The Essential Guide to Hysterectomy: Advice from a Gynecologist on Your Choices Before, During, and After Surgery

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In this new, updated version of the groundbreaking book, gynecologist and leading women s health expert Dr. Lauren Streicher who in a direct, clear, and often humorous way reveals the following: What your doctor isn t telling you; robotic hysterectomy and why it is becoming so popular; new nonsurgical ways to control heavy bleeding; the latest on hormone therapy, including bioidentical hormones; how to decrease your risk of uterine or ovarian cancer without removing your uterus or ovaries; new methods for treating fibroids; and a comprehensive guide to websites and resources."
 

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The best part of the book is it written for women in a language that does not insult out intelligence. I know a female doctor wrote the book, but she's still a physician.
Second best part is she
does not bash hysterectomies. I'm reading this after the fact. I have no regrets. Like she wrote, a single appointment never gives a patient or her doctor enough time to ask and answer all a patients questions.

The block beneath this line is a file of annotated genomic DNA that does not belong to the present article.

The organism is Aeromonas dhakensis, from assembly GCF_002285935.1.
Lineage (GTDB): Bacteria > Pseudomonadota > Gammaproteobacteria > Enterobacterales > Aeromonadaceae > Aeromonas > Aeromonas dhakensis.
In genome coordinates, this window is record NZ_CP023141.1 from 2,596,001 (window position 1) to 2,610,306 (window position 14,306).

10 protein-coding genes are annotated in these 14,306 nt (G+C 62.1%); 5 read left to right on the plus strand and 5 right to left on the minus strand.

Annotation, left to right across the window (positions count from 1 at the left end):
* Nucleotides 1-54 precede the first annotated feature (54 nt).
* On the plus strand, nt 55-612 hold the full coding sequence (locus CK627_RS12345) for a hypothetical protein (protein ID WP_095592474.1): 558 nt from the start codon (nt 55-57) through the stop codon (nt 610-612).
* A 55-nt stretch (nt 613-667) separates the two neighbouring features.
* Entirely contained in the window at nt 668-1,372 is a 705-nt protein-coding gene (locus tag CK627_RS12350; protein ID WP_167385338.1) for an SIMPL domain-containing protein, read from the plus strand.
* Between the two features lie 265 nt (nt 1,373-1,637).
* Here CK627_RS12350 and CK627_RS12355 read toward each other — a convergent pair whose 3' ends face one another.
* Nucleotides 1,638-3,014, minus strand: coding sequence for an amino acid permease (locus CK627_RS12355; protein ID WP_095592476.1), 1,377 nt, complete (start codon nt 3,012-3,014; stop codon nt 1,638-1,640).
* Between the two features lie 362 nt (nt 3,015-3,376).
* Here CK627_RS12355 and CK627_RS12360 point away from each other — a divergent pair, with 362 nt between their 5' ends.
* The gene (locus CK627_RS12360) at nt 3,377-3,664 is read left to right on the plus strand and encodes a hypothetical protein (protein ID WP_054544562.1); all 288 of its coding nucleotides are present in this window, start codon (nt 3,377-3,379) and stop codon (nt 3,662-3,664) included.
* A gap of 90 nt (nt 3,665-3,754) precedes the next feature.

This book has been real helpful.
 

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Army Medical Corps : Service Milestones
The history of military medical service and evolution of medical training in India dates back to the days of East India Company. On January 1, 1764, Bengal
Presidency Medical Service was formed. The Madras and Bombay Presidency Medical Services were constituted in 1767 and 1779 respectively. In March 1896, Medical Services of all the three Presidencies of the East India Company were integrated to form Indian Medical Service (IMS), which was primarily a military service whose officers used to cater to the medical needs of Indian Army. There was no organisation of technically trained ancillary personnel to assist the medical officers in the field medical units. Semi-trained nursing sepoys used to perform nursing duties on the field.